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this. >> of the artists who participated in this project are all bay area of projects. they work in a wide variety of media. metal, glass, natural elements, photography, just a range of different approaches and aesthetics. so we have created a nice collection of art work that is reflective of the current date. art scenes. and we invite everyone to participate and to see the unique art works that have been developed. >> to learn more, visit >> welco"
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today we are visiting southern exposure in san francisco alison prepares to launch a fantastic new project called beautiful possibilities. we will send them on a two-year adventure crisscrossing the united states to investigate american history and contemporary culture. it is using a traveling road show as inspiration. she will sit down and talk with residents in search of stories and experiences that reveals exactly what makes us americans. >> beautiful possibility is a traveling research project that i will take on a five-month journey across the united states and lower canada. i document this tore on a map that i painted for the project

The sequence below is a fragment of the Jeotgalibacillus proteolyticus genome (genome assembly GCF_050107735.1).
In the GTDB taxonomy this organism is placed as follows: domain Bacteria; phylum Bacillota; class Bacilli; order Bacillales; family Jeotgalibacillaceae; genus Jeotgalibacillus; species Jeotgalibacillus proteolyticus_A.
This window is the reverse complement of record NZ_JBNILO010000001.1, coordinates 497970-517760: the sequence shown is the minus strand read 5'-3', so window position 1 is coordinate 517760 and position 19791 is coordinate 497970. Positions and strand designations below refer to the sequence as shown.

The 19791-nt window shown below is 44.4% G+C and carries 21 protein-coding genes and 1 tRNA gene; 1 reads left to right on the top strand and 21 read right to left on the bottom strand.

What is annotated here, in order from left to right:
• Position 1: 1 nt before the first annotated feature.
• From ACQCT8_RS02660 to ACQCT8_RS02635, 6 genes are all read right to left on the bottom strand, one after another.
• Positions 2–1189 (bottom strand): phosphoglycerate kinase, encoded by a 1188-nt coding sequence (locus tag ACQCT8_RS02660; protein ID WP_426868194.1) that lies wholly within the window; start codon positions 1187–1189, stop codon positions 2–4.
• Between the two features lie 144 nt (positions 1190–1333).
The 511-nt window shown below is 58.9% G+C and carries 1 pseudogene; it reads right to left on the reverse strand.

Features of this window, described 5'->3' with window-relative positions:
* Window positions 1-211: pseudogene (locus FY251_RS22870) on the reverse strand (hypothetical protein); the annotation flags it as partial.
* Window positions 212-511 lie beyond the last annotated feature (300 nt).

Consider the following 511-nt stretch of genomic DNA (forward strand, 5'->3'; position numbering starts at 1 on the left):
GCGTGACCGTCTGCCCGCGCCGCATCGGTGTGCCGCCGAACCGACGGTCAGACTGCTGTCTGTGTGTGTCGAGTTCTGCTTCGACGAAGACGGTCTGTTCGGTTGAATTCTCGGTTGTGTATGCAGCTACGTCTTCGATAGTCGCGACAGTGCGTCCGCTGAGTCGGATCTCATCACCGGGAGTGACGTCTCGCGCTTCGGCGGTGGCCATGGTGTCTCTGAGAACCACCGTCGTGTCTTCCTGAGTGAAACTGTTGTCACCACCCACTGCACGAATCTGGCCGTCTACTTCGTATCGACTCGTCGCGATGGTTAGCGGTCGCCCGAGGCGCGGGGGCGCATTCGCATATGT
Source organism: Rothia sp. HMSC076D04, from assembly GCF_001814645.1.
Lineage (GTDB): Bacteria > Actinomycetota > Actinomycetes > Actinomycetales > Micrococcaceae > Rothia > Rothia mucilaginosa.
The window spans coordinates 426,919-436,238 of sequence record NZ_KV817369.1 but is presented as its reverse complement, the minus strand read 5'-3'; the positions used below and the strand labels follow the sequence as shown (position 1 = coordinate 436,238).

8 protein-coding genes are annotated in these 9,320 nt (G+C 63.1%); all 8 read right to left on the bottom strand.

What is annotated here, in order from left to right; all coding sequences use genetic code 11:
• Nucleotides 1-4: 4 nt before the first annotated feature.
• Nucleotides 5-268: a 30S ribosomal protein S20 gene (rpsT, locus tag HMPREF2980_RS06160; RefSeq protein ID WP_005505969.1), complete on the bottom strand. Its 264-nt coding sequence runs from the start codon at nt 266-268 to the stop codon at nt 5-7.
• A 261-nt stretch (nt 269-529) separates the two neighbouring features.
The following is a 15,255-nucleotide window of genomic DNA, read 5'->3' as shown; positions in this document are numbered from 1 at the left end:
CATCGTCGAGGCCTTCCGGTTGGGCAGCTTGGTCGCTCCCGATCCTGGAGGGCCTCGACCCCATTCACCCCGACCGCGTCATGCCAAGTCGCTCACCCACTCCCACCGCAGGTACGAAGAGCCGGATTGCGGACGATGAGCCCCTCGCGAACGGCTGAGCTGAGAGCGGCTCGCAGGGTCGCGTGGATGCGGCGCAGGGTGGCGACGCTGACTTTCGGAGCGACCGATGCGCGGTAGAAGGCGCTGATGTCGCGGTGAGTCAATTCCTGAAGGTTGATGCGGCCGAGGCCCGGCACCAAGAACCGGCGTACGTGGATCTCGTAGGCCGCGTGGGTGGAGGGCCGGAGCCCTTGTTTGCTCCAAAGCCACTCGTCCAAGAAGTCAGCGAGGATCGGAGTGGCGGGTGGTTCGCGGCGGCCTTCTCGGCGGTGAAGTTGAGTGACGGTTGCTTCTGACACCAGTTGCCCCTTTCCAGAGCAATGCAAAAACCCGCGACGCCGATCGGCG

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and also from previous projects called the road map to lost america. on the map i have taken all of the contemporary borders off the map and replaced them with native territories, and then overlaid it with contemporary highways. i have scheduled venue stops at different areas along the tour, from california to south dakota, that will serve as headquarters for my local research. when i was researching the traveling medicine show, i came across this. they had put out an elixir, and it referred to the elements that came out because of the high stress, high-pressure life, mostly because of the industrial revolution. anyway, i was fascinated by the term american-itis, and i thought it did a lot about the stress-related illnesses, and i
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was impressed that they picked up on that and the 1800's. i did a survey to see if it was irrelevant element today. i have a series of eight painted banners that are retellings of american history. i am particularly interested in transition history between native and european histories and retelling them as if they were a popular myth. there is a mix of eras and characters and times drat these banners. -- and times throughout these banners. i use the olympics and the melting pot, or things reduced down, and come out of this reduction. and something else transforms out of it. they had this strict code of who we should be as americans, and then i had andrew jackson fanning the flames.